The design of the arm is made in Autodesk's Fusion360 software, which is 40 cm long, where the arm and forearm occupy 20 cm each, the materials for the structures are PVC tubes of 20 mm in diameter and pieces 3D printed. An important aspect is that of the torque that each of the motors must exert, which makes it possible not to move the structure itself and to be able to manipulate objects, by a simple torque analysis it is known that the base motors always (that one in the shoulder) will be the one that exerts the most force per unit of distance at the time by carrying out the movements, for this reason, it was decided to use two NEMA 17 motors with 3D printed cycloidal reducers, while for the elbow a servomotor is simply used, the end effector consists of a clamp with one degree of freedom (open and close). In Figure 1 you can see the complete design.
As it is the M1 motor that has the highest load in terms of force, it was decided to base the design of the gearbox on it, to include the weight of this element and add a safety factor, the mass of the center C3 was increased to 0.45 kg, while to include the weight of the structure and the hand, a mass of 0.6 kg is selected for the center C4, then the estimated maximum torque is the one calculated in Equation 1.
As M1 is associated with the stopping torque of the motor, it is necessary to choose a reduction level that makes the magnitude of interest exceed this value, for practical purposes and to eliminate any possibility of failure, a gearbox with a 20: 1 ratio is designed. This generates that at the output of the servomotor a maximum of 80 kg-cm is generated, this criterion is maintained for the rest of the motors, which leaves a margin of ideally 0.725 kg-cm to lift objects at a distance of 40 cm from the motor M1.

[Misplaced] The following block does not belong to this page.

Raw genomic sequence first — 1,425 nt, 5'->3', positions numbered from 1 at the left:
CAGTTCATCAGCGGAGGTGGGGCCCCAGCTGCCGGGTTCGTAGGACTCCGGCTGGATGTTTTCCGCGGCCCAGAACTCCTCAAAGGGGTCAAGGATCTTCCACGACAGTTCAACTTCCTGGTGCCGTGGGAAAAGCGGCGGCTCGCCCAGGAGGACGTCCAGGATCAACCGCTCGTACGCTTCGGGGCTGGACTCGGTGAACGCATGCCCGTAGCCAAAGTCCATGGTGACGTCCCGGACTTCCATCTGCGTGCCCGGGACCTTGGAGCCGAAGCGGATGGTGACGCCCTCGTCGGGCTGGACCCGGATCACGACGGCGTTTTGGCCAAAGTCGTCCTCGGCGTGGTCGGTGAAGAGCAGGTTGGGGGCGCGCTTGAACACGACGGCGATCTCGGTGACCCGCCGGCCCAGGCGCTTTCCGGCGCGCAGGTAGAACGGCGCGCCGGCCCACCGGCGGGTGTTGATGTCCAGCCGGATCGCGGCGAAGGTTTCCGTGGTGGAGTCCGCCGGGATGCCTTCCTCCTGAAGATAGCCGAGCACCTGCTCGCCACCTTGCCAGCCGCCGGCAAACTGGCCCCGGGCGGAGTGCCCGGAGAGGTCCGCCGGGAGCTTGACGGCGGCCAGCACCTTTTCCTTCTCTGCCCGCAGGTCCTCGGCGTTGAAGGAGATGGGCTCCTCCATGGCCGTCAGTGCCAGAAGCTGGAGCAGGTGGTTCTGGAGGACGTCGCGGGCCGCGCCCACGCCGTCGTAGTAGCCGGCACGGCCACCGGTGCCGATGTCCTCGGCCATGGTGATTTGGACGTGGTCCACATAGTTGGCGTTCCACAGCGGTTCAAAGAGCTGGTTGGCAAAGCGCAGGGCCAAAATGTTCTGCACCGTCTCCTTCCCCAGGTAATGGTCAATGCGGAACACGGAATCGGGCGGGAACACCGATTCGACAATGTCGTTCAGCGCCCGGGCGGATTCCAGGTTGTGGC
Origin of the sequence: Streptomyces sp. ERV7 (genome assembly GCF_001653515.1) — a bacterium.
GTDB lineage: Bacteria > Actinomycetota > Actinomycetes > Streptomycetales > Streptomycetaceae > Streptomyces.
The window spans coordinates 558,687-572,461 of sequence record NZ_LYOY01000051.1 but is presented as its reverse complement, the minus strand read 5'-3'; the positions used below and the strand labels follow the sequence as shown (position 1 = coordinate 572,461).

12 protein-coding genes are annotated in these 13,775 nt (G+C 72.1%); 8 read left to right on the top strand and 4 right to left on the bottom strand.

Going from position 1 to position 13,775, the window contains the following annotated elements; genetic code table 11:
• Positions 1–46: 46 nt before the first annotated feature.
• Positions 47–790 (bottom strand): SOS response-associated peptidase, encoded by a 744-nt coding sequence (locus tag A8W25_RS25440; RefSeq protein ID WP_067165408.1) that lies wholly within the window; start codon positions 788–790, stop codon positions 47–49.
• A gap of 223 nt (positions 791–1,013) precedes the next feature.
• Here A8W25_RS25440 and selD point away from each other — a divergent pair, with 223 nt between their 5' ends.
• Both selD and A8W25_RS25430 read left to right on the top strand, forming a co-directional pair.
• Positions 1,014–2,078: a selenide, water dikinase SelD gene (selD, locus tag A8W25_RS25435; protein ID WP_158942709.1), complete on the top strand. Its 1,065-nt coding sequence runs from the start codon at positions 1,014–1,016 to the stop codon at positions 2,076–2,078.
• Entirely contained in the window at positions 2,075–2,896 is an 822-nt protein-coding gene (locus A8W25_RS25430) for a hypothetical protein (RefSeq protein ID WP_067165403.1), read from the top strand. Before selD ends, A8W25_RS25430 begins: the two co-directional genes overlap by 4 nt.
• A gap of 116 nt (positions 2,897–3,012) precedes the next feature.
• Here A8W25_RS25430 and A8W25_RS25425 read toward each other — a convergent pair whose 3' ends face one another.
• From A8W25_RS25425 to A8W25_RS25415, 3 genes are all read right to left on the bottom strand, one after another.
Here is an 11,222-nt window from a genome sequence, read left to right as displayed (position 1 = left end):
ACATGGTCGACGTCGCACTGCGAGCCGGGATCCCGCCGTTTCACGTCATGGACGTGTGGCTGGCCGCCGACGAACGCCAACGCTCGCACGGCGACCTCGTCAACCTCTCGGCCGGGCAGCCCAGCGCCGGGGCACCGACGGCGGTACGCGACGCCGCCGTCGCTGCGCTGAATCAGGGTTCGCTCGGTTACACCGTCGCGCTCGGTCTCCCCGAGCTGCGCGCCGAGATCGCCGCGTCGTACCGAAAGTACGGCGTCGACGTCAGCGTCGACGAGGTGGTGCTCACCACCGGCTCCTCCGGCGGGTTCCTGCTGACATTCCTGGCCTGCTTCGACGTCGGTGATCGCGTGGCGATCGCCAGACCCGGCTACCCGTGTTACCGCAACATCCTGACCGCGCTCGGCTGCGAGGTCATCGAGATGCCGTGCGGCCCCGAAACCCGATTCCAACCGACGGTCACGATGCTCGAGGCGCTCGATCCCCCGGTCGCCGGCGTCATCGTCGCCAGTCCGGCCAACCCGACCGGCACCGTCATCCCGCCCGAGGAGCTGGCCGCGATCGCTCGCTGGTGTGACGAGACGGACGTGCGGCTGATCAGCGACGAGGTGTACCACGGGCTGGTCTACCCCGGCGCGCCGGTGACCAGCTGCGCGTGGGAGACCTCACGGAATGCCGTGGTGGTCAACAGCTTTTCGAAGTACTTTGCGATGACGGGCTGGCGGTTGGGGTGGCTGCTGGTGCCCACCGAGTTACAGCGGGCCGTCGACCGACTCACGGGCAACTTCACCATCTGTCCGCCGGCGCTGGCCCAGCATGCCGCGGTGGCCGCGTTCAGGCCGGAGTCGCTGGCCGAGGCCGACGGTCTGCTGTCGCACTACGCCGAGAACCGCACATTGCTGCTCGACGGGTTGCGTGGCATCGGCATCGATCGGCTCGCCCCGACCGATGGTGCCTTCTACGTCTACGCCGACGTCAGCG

Concerning the control part, it is possible to implement the FABRIK algorithm correctly in MATLAB (code in github), to test the ability to generate spatially and temporally coherent movements, that is, that there are no large angular differences in the space of arm configurations that at each moment is established, the end effector is made to follow a series of points belonging to a pure or deformed circumferential curve in the generated 3D space. The parametric curves can be seen in Equations 2, 3, 4, and 5.
The results are shown in Figure 2.
Regarding the control of the arms, it can be said that the NEMA motors move by angular step control, that is, an H bridge sends signals so the motor moves 1.8 degrees per step in a certain direction until it reaches the desired angular position, proportional control is not applied directly, since the speed of the NEMA motor will vary depending on the error, this would generate a series of problems in the torque made because it is dependent on the angular speed, for this reason, the speed is left fixed and only steps are performed for the control, as regards the elbow, it uses a servomotor which already has a proportional position control in its chip, so it only needs to be given the desired angle in PWM format through a digital output of the Arduino.
Regarding the electronics itself, it should be known that each control signal is made by an Arduino mega independent of the one in the base, this configuration is preferred since it facilitates the task of separating the torso from the base, in addition, the amount of digital inputs and outputs required makes the addition of one of these microcontrollers imperative, each NEMA motor consumes a theoretical maximum of 1.2 A per phase with square signals of 5 V amplitude, which are controlled with an H-bridge whose output maximum continuous current per phase is 2 A, the difference in power between the maximum and that consumed by the actuators is sufficient so that no additional cooling is needed. To measure the angular positions of each of the degrees of freedom, a series of potentiometers are used that are fed by a buck reducer as well as the associated servo motors.